Charlotte communications exec plays key role at American Red Cross

By Laura Williams-Tracy

CHARLOTTE, N.C. — The dresses her mother had sewn for a family with three daughters were purple and yellow. But what Elaine Lyerly remembers more, as a child going along to deliver a gift to a much less fortunate family, were the home’s dirt floors and the poor mother’s evident appreciation.

“I was so stunned by what little they had,” she recalls, “and when the mother saw the dresses, I saw a transformation before my very eyes.”

The impact of that visit has led to career-long devotion to charity work for Lyerly, CEO of Lyerly Agency Inc., a Charlotte-based communications firm.

A 30-year career volunteering with the Red Cross culminated with her being named in May to the executive committee of the American Red Cross National Board of Governors.

In that role, she will have a say on how the global disaster-relief and blood-collection agency operates in the U.S.

Lyerly has also been elected to her second consecutive three-year term on the national board of the Red Cross.

After being named the first woman to chair the local Red Cross chapter in Mecklenburg County, she moved to a regional board and then to a national implementation task force in 1995 that worked to make the Red Cross’ blood-collection operations separate from its disaster-aid and chapter functions.

By 2001, when the Red Cross brought 2,700 delegates to the Charlotte Convention Center for its annual convention, Lyerly chaired the event.

A year later, she was elected to the national board and, as a communications expert, was immediately tapped to undo a widely publicized public relations snafu.

In the wake of emotions over the terrorist attacks of September 11th, then-Red Cross President Dr. Bernadine Healy said publicly that all money donated to the Red Cross’s Liberty Fund would be used only for 9/11 assistance.

“I walked in on the heels of that,” says Lyerly, adding that the Red Cross board had not approved such a restrictive use of the money that tied the agency’s hands in responding to other disasters.

“Turning around the media and the public’s perception was huge,” says Lyerly. “But now our studies show that confidence in the Red Cross is back to where it was before.”

                           Elaine Lyerly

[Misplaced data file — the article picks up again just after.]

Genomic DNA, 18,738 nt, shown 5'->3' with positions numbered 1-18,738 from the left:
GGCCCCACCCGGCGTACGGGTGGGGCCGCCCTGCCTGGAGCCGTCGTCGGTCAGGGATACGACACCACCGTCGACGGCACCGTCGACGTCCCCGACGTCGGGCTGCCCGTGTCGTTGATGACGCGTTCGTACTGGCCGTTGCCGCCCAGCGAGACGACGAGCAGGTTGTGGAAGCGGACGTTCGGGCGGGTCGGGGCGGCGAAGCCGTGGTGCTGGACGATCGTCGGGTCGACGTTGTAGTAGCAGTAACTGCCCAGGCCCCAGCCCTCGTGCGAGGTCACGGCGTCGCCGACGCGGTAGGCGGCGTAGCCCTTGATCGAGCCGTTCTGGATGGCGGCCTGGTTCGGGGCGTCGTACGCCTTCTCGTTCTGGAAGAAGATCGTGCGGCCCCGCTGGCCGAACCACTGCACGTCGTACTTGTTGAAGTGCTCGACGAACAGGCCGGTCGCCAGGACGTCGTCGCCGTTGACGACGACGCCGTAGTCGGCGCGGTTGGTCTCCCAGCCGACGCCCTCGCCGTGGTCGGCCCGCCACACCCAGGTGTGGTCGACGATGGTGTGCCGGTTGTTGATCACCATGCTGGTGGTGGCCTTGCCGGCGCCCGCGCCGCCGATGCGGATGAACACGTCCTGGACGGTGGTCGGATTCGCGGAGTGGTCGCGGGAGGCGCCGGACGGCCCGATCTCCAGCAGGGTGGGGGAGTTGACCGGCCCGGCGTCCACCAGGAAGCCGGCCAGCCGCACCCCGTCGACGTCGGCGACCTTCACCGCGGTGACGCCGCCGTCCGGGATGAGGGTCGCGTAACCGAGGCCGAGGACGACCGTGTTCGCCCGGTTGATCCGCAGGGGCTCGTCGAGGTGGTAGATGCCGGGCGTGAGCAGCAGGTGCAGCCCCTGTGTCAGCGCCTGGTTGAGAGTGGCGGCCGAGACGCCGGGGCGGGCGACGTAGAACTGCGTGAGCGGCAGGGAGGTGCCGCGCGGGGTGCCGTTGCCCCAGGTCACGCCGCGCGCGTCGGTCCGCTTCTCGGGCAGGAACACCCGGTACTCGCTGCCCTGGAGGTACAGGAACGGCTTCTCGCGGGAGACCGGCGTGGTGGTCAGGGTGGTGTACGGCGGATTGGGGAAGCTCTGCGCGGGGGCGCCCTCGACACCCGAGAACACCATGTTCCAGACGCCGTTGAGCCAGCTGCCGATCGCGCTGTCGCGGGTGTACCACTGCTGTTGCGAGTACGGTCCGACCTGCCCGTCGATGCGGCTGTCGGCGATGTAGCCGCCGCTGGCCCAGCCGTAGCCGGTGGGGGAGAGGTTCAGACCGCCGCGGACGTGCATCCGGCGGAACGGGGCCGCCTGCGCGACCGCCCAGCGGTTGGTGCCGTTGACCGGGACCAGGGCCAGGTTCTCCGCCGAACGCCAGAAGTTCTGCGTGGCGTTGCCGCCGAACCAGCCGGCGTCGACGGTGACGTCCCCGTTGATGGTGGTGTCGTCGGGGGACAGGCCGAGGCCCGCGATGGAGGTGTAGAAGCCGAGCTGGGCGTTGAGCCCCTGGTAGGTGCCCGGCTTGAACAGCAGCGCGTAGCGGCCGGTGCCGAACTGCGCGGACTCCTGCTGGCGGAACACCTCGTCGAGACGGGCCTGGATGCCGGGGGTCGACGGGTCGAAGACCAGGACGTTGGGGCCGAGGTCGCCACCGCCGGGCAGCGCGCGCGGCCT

Job: CEO, Lyerly Agency

Born: Charlotte, N.C.

Education: Central Piedmont Community College, Charlotte, N.C., associate degree, design and advertising

Family: son, Elias, 11; two sisters

Boards: American Red Cross National Board of Governors, executive committee; Belmont Abbey College, board of advisors; Child Care Resources, chair; Women’s Impact Fund, founding member.

Hobbies: Paints old furniture bright and funky colors with pictures of dogs, flowers. A favorite piece is an old dresser painted with taxicabs interspersed with quotes about life from taxi drivers.

Last book read: Classic children’s literature with son, including Willy Wonka & the Chocolate Factory, and the Time Machine. Also, “Winners Never Cheat: Everyday Values We Learned as Children (But May Have Forgotten),” by Jon Huntsman, multibillionaire founder of Huntsman Chemical and fellow National Red Cross board member.

Last vacation: Alaska

Proud moment: Her son and his cousin raised $62 for Tsunami relief in one Sunday afternoon in the neighborhood.

Lyerly now co-chairs a national task force on how to garner the public’s financial support when a national emergency hasn’t propelled the agency to the spotlight.

Not limiting her fundraising efforts to the national scene, Lyerly is a founding member of the Women’s Impact Fund, a two-year-old alliance of about 200 women from the Charlotte region who gave away $185,000 of their own money this past year to help area charities purchase a mobile dental clinic and help the disadvantaged get back into the workforce.

Lyerly, whose business partner is her sister, Melia, finds that being involved in charity has helped her bring in new clients over the years to their 11-employee agency.

“I don’t get involved to find new business but it often happens that way,” she says. “I think the difference between lucky and unlucky people in business is that lucky people have a bigger network.”

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